Welcome to the course homepage of CS699  Representation Learning: Theory and Practice.
The course is designed for PhD students wishing to gain theoretical and applied skills in Inference, Machine Learning, Information Theory, and Deep Learning. The goal of this course is to bring students uptospeed on skills required for publishing Machine Learning papers in toptier venues (ICML, NIPS, KDD, CVPR, etc). We will cover the necessary background in Mathematics (Linear Algebra, Matrix Calculus, Information Theory) and Programming (Numpy, Computational Graphs, TensorFlow). Course includes a variety of interrelated theoretical topics including Deep Learning, Graphical Models, Variational Methods, Embeddings, and others. We extensively apply the theoretical concepts on applications (Natural Language Processing, Computer Vision, Graph Theory). The majority of the grade is handson: specifically, by implementing programs which require the student to thoroughly understand both the theory and the application domain. Our goal is to show students that most of the applications require a similar set of theoretical skills, which we will teach in the course.
There are no official prerequisits for the course. The unofficial requirements are good math skills and good programming skills.
Class will be held Mondays and Wednesdays, 10AMnoon, at VKC 102.
Sami's office hours are held Mondays and Wednesdays, 23:20 PM, at Basement of Leavey Library (at the open discussion tables).
This course is delivered to you by:
We will follow the following grading scheme:
Component  % of Grade 
Assignment 1 (due Sunday Sept 15)  8 
Assignment 2 (due Saturday Oct 5)  16 
Assignment 3  14 
Assignment 4  14 
Beyond Assignment  14 
Test [last class; multiple choice]  14 
Participation [inclass, piazza]  10 
Total  90 
The purpose of the assignment is give you sufficient experience in deriving mathematical expressions for models, implementing them (in TensorFlow), and understanding the models e.g. through visualizations. All assignments must be completed individually. You can ask your classmates for help, but following rules: Assignment discussions must without a computer (e.g. using whiteboard). No one is allowed to take physical/electronic notes from the discussion. After the discussion, students must take an hour gap before returning to the assignment. The only electronic thing, that can be shared, are links of thirdparty information (e.g. paper links)
All assignments must be completed on Vocareum. If you have not received access, please contact Sami.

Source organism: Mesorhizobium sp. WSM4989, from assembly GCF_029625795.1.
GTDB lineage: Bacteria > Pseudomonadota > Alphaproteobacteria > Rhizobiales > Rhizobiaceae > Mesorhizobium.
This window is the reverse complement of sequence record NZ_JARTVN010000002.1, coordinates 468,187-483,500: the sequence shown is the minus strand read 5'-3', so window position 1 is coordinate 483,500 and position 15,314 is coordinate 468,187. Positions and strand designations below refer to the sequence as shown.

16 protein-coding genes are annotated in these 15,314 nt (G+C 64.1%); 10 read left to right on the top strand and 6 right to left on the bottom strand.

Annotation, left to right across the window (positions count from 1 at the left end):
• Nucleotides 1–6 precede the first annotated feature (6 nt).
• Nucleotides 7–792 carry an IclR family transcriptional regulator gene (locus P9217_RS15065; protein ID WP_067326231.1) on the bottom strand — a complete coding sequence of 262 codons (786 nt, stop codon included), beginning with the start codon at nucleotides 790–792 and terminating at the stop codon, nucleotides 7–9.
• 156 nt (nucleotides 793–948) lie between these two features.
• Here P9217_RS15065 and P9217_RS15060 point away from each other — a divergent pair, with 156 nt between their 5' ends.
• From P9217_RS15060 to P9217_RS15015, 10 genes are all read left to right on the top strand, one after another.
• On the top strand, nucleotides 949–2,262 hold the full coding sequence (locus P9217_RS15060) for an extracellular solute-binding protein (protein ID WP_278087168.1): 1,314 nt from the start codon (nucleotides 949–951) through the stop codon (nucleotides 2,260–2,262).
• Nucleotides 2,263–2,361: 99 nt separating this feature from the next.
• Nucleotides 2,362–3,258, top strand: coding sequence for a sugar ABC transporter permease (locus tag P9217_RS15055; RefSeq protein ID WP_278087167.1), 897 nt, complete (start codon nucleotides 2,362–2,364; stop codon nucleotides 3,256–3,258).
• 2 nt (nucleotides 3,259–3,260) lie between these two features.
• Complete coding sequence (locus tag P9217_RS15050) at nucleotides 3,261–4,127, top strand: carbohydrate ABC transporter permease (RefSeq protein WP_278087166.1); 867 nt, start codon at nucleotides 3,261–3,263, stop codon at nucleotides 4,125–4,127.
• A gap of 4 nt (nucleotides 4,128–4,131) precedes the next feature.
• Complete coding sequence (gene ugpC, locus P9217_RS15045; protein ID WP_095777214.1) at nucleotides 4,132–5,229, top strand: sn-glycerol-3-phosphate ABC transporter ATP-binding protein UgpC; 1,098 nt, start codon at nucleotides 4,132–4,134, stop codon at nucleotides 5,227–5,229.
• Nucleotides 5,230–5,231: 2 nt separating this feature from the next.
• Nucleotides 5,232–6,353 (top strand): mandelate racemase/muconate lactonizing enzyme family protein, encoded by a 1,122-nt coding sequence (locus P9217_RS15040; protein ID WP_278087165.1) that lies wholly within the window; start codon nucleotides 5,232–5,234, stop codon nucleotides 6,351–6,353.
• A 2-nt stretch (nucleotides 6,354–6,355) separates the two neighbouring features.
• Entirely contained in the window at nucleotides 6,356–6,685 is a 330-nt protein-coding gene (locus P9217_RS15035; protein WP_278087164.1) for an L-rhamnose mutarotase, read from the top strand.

Each student has a total of 7 late days for the semester, that can be used on all the assignments combined. If a student uses more than 7 late days, they will get 20% deduction for every additional late day for the assignment they are submitting.
Students are to form groups (of 2to4 students each) where they will extend one of the assignments in some direction. The direction is completely optional and there are no guidelines except for: be creative. Some suggestions include: try the same problem on a different dataset (preferrably, from a different domain e.g. NLP if the assignment was on Vision), or extend the model in some novel way which should hopefully improve some metrics of your choice. The instructors will give a list of ideas on each of the assignments. You can choose any of them or come up with your own. We will be sending more information about this during the course.
There is no one golden textbook in Machine Learning or Representation Learning.
The reason is obvious: If one starts drafting a textbook, the field would
significantly change by the time the writing is done. Nonetheless, we will use
the Deep Learning book (though we wont cover the whole thing) and we will
supplement the book with published papers and (free) online notes, as linked on
the syllabus.
In addition, we are currently developing a supplement handout, to be completed in class,
for the Deep Learning material.
The course outline is a moving target. We will be changing the schedule aswego. If you have any suggestions (E.g. topics you really like or do not like, even they are not listed on the syllabus), please talk to us, either inperson (preferred) or via email.
Week  Monday  Wednesday 
Refresher  
Aug/26 


Sept/2  Labor Day Holiday [no class] 

Supervised Representation Learning: P(YX)  
Sept/9 

[by Sami; on slides] 
Sept/16 

[by Sami, slides] 
Unsupervised (Representation) Learning: P(X)  
Sept/23 
[by Aram, slides] 
[by Aram, slides] 
Sept/30 
[Logistics slides] 
[Logistic Slide] 
Oct/7 
[by Sami, slides] 
Review of derivation of Cross Entropy. Deeper dive on the Computational Graphs of:
[by Sami, on whiteboard] 
Oct/14 
Deeper dive on the Computational Graphs of:
[by Sami, on whiteboard] 
Guest Speaker: Alessandro Achille

Representations for variablesized data  
Oct/21 
Introduction to Embedding Learning.

Beyond Sequences and Euclidean Structures: Intro to Machine Learning on Graphs (part 1).

Oct/28 
Intro to ML on Graphs (part 2):

Sequences & Recurrent Neural Networks (RNNs)

Nov/4 
Convolution on Graphstructured Data.

Application: Computational Graphs for Implementing Graph Convolutional Networks

Misc Topics  
Nov/11  Normalizing Flows; Generative Adversarial Networks (GANs) (DL#20)  Guest Speaker: Bryan Perozzi (Senior Research Scientist @ Google AI) 
Nov/18  SequencetoSequence and Transformer Models; on Videos and NLP.  Gradient estimators for nondifferentiable computation graphs 
Nov/25  MetaLearning  Thanksgiving Holiday. No class 
Dec/2 

In class test (multiple choice) on Misc topics; Farewell; Advice for the future. 
The End